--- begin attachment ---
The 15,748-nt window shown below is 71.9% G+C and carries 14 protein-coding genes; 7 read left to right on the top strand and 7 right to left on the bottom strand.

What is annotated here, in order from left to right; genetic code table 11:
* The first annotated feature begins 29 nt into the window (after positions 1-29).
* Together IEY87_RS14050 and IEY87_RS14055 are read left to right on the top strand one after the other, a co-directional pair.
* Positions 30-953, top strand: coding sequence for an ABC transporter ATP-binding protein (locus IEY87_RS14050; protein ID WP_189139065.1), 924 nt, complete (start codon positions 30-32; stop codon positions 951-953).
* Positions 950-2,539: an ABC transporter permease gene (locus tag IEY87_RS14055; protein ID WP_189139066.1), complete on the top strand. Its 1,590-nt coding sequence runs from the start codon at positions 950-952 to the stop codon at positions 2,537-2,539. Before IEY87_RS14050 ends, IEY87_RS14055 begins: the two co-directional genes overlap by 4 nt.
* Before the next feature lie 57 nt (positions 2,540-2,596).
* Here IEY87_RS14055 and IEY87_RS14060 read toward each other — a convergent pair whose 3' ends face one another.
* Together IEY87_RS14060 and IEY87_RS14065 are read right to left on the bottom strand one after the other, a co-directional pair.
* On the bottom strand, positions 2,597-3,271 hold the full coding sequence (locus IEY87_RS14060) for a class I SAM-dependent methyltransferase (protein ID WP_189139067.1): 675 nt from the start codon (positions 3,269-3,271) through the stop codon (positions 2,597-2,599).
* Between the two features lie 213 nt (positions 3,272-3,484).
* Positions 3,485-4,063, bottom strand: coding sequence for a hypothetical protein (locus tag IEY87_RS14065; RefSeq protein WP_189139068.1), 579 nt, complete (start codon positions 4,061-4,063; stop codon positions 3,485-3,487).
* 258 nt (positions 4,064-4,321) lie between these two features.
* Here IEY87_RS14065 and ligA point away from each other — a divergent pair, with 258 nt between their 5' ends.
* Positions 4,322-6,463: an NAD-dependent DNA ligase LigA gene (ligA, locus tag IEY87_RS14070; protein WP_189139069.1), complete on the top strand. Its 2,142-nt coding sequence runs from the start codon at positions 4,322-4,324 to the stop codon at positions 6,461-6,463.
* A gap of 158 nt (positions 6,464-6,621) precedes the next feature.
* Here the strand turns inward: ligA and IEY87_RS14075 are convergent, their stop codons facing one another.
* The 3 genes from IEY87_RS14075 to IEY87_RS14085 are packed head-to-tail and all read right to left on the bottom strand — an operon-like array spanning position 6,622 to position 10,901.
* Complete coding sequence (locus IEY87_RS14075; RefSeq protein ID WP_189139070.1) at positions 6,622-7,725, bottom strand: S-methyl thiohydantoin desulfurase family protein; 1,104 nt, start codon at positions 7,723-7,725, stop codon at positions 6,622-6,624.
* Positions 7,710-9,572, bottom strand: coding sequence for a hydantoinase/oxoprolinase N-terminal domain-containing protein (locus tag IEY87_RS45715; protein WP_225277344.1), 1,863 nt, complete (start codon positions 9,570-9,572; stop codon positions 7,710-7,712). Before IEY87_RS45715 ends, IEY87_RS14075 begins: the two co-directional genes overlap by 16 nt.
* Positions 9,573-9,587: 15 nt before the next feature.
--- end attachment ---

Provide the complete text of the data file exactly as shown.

The 15,748-nt window shown below is 71.9% G+C and carries 14 protein-coding genes; 7 read left to right on the top strand and 7 right to left on the bottom strand.

What is annotated here, in order from left to right; genetic code table 11:
* The first annotated feature begins 29 nt into the window (after positions 1-29).
* Together IEY87_RS14050 and IEY87_RS14055 are read left to right on the top strand one after the other, a co-directional pair.
* Positions 30-953, top strand: coding sequence for an ABC transporter ATP-binding protein (locus IEY87_RS14050; protein ID WP_189139065.1), 924 nt, complete (start codon positions 30-32; stop codon positions 951-953).
* Positions 950-2,539: an ABC transporter permease gene (locus tag IEY87_RS14055; protein ID WP_189139066.1), complete on the top strand. Its 1,590-nt coding sequence runs from the start codon at positions 950-952 to the stop codon at positions 2,537-2,539. Before IEY87_RS14050 ends, IEY87_RS14055 begins: the two co-directional genes overlap by 4 nt.
* Before the next feature lie 57 nt (positions 2,540-2,596).
* Here IEY87_RS14055 and IEY87_RS14060 read toward each other — a convergent pair whose 3' ends face one another.
* Together IEY87_RS14060 and IEY87_RS14065 are read right to left on the bottom strand one after the other, a co-directional pair.
* On the bottom strand, positions 2,597-3,271 hold the full coding sequence (locus IEY87_RS14060) for a class I SAM-dependent methyltransferase (protein ID WP_189139067.1): 675 nt from the start codon (positions 3,269-3,271) through the stop codon (positions 2,597-2,599).
* Between the two features lie 213 nt (positions 3,272-3,484).
* Positions 3,485-4,063, bottom strand: coding sequence for a hypothetical protein (locus tag IEY87_RS14065; RefSeq protein WP_189139068.1), 579 nt, complete (start codon positions 4,061-4,063; stop codon positions 3,485-3,487).
* 258 nt (positions 4,064-4,321) lie between these two features.
* Here IEY87_RS14065 and ligA point away from each other — a divergent pair, with 258 nt between their 5' ends.
* Positions 4,322-6,463: an NAD-dependent DNA ligase LigA gene (ligA, locus tag IEY87_RS14070; protein WP_189139069.1), complete on the top strand. Its 2,142-nt coding sequence runs from the start codon at positions 4,322-4,324 to the stop codon at positions 6,461-6,463.
* A gap of 158 nt (positions 6,464-6,621) precedes the next feature.
* Here the strand turns inward: ligA and IEY87_RS14075 are convergent, their stop codons facing one another.
* The 3 genes from IEY87_RS14075 to IEY87_RS14085 are packed head-to-tail and all read right to left on the bottom strand — an operon-like array spanning position 6,622 to position 10,901.
* Complete coding sequence (locus IEY87_RS14075; RefSeq protein ID WP_189139070.1) at positions 6,622-7,725, bottom strand: S-methyl thiohydantoin desulfurase family protein; 1,104 nt, start codon at positions 7,723-7,725, stop codon at positions 6,622-6,624.
* Positions 7,710-9,572, bottom strand: coding sequence for a hydantoinase/oxoprolinase N-terminal domain-containing protein (locus tag IEY87_RS45715; protein WP_225277344.1), 1,863 nt, complete (start codon positions 9,570-9,572; stop codon positions 7,710-7,712). Before IEY87_RS45715 ends, IEY87_RS14075 begins: the two co-directional genes overlap by 16 nt.
* Positions 9,573-9,587: 15 nt before the next feature.